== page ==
thomas rubino wrote:Hi Shawn;
Looks really good already!
Here is what I have noticed.
I would put larger wheels on the back, it looks like it would skid instead of roll if the ground is sloped.
I would add a diagonal brace on each lower corner to stiffen them up.
I have heard you want 1/4" hardware cloth to keep out weasels.
james keller wrote:I echo the use of hardware cloth. In fact i recommend that it extend below the bottom boards to leave sharp edges to deter predators digging under the sides. If your tractor doesn't sit flat on the ground (and even if it does) predators will definitely go under.
Jeremiah Pedro wrote:Good evening, Sean.
For your wheels, how about a pivoting wheel?
Something like what the "crazy bavarian gardener" has on his chicken tractor.
Crazy Bavarian Gardener chicken tractor wheel design
Love the overall setup. I've been using a smaller chicken tractor in my backyard for 5 years now and it has worked quite well. Understand that you will need to park the structure in winter due to wet/snow/icy ground. I add clear plastic sheeting around most of the structure (particularly the windward sides) and hold it in place with furring strips. It is then easy to remove in the spring when you want to start moving again. Be sure to leave ventilation areas with the plastic- the idea is to protect against water/wind. Your chickens can handle dry cold conditions.
I live in North Central Ohio....Knox County the most southeast corner. I don't know about predators in your area,, but at my farm, the raccoons would be under you bottom frame of the coop in no time. I have had raccoons going after my chickens in broad daylight. But at night, they will go under the chicken tractor in no time.
I think its a pretty good build and most of the improvements you listed would be a good idea. I do worry about the translucent roof allowing it to get too hot in summer though. Definitely need more ventilation, and that can be tricky if you have winter to deal with, but I dont remember where you said you are at. Also, not sure if the ladder style roost is necessary. They will probably all just fight for a spot on the top rung anyway. I have 2 at the same level and they fight for a spot on the same one…
I'd probably ask local chicken keepers about the nest-boxes, though. Down here (Coastal Texas 9a) we have to worry about heat and chicken tolerances. Those offset nest-boxes tend to turn into mini-ovens in the summer heat, down here. I know right now you're probably dealing with hens who are sleeping and pooping in them, as hens are contrary critters.
Sean Kibler wrote:
I had the same concern about the semi-transparent roofing causing the interior to get too hot in the summer. I figured I would just use a tarp or fabricate a secondary roof that can be easily removed to block the sun out during the hottest months. I'm in Northeast Ohio so it gets warm here but not like in the south, I believe our average temps are mid to high 80s. Scorchers here are in the 90s. I have decent shade options as well.
What were the troubles with your mobile coop for winter use?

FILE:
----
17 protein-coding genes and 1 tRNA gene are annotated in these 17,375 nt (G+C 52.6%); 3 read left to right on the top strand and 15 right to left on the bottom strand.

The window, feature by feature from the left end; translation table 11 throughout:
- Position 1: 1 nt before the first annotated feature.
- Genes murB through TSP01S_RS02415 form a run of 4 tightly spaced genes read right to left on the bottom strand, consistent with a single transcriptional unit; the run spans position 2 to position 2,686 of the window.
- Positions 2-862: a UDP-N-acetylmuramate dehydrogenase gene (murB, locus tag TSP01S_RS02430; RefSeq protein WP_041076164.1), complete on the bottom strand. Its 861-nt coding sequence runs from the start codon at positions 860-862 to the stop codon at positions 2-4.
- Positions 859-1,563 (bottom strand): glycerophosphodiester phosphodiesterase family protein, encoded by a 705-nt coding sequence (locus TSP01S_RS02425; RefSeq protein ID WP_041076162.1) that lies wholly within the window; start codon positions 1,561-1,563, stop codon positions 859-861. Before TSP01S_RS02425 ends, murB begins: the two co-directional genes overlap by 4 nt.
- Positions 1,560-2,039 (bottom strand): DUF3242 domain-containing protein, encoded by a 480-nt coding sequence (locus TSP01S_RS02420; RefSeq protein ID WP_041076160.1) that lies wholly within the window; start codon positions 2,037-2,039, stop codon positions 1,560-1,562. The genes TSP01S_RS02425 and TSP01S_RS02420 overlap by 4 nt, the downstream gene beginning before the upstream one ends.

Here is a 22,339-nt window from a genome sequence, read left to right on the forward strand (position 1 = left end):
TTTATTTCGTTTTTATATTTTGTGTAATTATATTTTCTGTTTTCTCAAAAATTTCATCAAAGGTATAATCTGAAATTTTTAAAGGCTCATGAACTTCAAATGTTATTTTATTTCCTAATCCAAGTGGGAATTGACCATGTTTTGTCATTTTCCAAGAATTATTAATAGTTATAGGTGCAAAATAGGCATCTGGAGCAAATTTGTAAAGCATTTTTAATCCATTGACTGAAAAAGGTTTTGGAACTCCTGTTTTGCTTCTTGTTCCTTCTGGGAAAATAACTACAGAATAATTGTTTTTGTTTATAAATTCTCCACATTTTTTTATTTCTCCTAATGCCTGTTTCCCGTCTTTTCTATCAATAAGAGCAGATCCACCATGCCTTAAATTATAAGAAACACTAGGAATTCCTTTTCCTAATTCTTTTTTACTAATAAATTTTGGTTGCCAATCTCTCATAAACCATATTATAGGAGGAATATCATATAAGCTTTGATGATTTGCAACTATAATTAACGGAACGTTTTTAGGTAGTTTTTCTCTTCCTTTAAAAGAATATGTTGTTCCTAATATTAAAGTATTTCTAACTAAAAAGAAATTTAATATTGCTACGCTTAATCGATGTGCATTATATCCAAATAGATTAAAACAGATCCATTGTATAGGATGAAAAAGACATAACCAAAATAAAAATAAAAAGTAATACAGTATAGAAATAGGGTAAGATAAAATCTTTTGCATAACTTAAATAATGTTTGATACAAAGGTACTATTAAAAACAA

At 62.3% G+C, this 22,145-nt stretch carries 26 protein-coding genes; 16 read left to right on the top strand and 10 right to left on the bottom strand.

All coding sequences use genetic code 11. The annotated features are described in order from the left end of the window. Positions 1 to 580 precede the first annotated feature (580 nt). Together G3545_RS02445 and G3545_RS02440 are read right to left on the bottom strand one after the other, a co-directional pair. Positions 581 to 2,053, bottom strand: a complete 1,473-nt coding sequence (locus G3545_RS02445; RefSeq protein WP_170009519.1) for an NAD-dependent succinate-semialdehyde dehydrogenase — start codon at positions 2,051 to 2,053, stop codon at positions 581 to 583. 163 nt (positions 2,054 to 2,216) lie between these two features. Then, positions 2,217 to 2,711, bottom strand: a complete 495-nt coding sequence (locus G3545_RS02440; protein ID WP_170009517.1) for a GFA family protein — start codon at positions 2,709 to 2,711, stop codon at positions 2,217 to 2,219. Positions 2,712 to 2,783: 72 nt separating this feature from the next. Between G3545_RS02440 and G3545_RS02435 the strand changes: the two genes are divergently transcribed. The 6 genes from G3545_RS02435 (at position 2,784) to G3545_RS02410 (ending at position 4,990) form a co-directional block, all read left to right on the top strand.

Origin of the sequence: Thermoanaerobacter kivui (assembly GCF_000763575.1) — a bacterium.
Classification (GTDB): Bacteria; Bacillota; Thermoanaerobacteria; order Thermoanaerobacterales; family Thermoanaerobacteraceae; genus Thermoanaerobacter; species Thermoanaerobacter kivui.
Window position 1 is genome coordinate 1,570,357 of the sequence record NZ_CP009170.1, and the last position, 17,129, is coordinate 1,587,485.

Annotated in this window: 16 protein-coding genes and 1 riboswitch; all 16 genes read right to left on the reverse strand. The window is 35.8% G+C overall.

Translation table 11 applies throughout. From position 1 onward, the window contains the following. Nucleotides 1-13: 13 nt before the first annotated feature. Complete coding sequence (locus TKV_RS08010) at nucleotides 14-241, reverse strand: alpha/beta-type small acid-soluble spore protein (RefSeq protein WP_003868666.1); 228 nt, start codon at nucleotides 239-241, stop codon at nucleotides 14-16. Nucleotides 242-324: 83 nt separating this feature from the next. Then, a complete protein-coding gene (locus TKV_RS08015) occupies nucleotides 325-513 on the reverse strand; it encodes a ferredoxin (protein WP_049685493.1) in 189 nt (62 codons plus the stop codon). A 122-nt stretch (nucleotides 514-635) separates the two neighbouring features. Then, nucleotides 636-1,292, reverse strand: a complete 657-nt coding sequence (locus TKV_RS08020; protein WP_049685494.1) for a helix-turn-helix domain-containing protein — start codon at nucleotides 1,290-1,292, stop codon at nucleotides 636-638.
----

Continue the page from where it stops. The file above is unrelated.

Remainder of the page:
Thanks for your feedback!
Yea, a tarp would probably be good enough. I rig up a tarp like an awning off the side of the mobile coop when we get 90s here. They dont handle wind well but otherwise are very convenient.
The mobile coop would have been tolerable in winter if I build the roof to fit better (it opens like a clamshell), had a taller roof (more headspace for chicken and room for ventilation) and more ventilation. It is about 4’ tall (inside) in the back and 2’ tall in the front. The nest boxes are in the front and the roosts are in the back, only about 1’ off the ground so the chickens have some head space above them. The majority of windows are back by the roosts which is great for summertime. But in winter it makes for drafty roosts. They were getting frostbite in the coop our first winter so i blocked off the windows and it actually made it worse because then there was moisture buildup. So then I had to cut extra vents as high up above their heads as possible mid winter. That helped but there were still just too many things I had to “rig up” temporarily for winter that I decided, for me and the chickens, do dedicate that to warm weather use, brooding and/or quarantining and build a Woods Fresh Air coop as their more permanent winter housing.
It is nice in summer though to be able to push the coop around every month or two to get the chickens to fresh ground. Open yard in spring and under trees in the heat of summer. I use 4’ tall plastic snow fencing (can see in one of my previous pictures) to make paddocks for them and it works great.
Matt McSpadden wrote:Hi Sean,
One idea that I absolutely loved about my mobile coop was the floor. I did not make it solid. I made it out of 1/2" hardware cloth. I have seen some made from slats. I wish I had made it out of 1" hardware cloth because sometimes the poop and feathers would get stuck, but most of it just fell out on the ground. This means I did not have to clean the floor very often. I did not have to worry about water spilling as it went on the ground, and it added a lot of ventilation to the coop as well. When I moved the coop there was a well fertilized spot left behind. I moved my coop every couple of days.